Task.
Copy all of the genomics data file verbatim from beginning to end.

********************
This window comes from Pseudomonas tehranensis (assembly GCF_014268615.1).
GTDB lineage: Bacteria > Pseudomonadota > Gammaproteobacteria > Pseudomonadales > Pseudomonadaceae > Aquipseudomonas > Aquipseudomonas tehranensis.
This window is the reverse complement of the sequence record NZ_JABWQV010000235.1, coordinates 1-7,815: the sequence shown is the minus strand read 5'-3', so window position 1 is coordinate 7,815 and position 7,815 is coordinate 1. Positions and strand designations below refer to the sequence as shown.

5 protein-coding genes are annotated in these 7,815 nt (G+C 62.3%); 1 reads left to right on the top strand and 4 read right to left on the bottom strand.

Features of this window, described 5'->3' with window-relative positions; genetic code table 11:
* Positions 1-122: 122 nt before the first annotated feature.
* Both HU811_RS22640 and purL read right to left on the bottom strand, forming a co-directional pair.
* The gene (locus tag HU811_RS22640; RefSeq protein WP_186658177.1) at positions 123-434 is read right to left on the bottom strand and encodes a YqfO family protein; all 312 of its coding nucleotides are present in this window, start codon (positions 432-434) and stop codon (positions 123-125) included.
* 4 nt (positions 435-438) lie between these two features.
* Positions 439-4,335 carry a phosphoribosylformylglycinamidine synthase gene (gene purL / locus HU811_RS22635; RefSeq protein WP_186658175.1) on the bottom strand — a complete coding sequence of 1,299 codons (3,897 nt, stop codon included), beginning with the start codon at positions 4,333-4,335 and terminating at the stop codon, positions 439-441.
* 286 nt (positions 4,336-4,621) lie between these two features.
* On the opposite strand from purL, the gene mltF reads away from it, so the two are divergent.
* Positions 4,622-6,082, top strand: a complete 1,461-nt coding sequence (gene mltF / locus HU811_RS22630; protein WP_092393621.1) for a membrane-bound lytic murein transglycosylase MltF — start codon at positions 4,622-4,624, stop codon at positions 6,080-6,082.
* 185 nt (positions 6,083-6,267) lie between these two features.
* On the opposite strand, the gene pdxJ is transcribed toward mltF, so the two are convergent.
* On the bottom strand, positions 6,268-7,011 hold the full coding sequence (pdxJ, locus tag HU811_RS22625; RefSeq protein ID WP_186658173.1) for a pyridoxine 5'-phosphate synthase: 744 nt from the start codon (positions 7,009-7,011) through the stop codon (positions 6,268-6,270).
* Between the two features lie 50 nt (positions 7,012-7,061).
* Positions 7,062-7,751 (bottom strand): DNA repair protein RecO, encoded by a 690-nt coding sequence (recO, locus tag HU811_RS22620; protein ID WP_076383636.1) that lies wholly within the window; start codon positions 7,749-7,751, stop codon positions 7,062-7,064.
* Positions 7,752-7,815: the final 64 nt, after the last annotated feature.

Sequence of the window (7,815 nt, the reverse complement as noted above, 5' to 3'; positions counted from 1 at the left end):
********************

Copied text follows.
This window comes from Pseudomonas tehranensis (assembly GCF_014268615.1).
GTDB lineage: Bacteria > Pseudomonadota > Gammaproteobacteria > Pseudomonadales > Pseudomonadaceae > Aquipseudomonas > Aquipseudomonas tehranensis.
This window is the reverse complement of the sequence record NZ_JABWQV010000235.1, coordinates 1-7,815: the sequence shown is the minus strand read 5'-3', so window position 1 is coordinate 7,815 and position 7,815 is coordinate 1. Positions and strand designations below refer to the sequence as shown.

5 protein-coding genes are annotated in these 7,815 nt (G+C 62.3%); 1 reads left to right on the top strand and 4 read right to left on the bottom strand.

Features of this window, described 5'->3' with window-relative positions; genetic code table 11:
* Positions 1-122: 122 nt before the first annotated feature.
* Both HU811_RS22640 and purL read right to left on the bottom strand, forming a co-directional pair.
* The gene (locus tag HU811_RS22640; RefSeq protein WP_186658177.1) at positions 123-434 is read right to left on the bottom strand and encodes a YqfO family protein; all 312 of its coding nucleotides are present in this window, start codon (positions 432-434) and stop codon (positions 123-125) included.
* 4 nt (positions 435-438) lie between these two features.
* Positions 439-4,335 carry a phosphoribosylformylglycinamidine synthase gene (gene purL / locus HU811_RS22635; RefSeq protein WP_186658175.1) on the bottom strand — a complete coding sequence of 1,299 codons (3,897 nt, stop codon included), beginning with the start codon at positions 4,333-4,335 and terminating at the stop codon, positions 439-441.
* 286 nt (positions 4,336-4,621) lie between these two features.
* On the opposite strand from purL, the gene mltF reads away from it, so the two are divergent.
* Positions 4,622-6,082, top strand: a complete 1,461-nt coding sequence (gene mltF / locus HU811_RS22630; protein WP_092393621.1) for a membrane-bound lytic murein transglycosylase MltF — start codon at positions 4,622-4,624, stop codon at positions 6,080-6,082.
* 185 nt (positions 6,083-6,267) lie between these two features.
* On the opposite strand, the gene pdxJ is transcribed toward mltF, so the two are convergent.
* On the bottom strand, positions 6,268-7,011 hold the full coding sequence (pdxJ, locus tag HU811_RS22625; RefSeq protein ID WP_186658173.1) for a pyridoxine 5'-phosphate synthase: 744 nt from the start codon (positions 7,009-7,011) through the stop codon (positions 6,268-6,270).
* Between the two features lie 50 nt (positions 7,012-7,061).
* Positions 7,062-7,751 (bottom strand): DNA repair protein RecO, encoded by a 690-nt coding sequence (recO, locus tag HU811_RS22620; protein ID WP_076383636.1) that lies wholly within the window; start codon positions 7,749-7,751, stop codon positions 7,062-7,064.
* Positions 7,752-7,815: the final 64 nt, after the last annotated feature.

Sequence of the window (7,815 nt, the reverse complement as noted above, 5' to 3'; positions counted from 1 at the left end):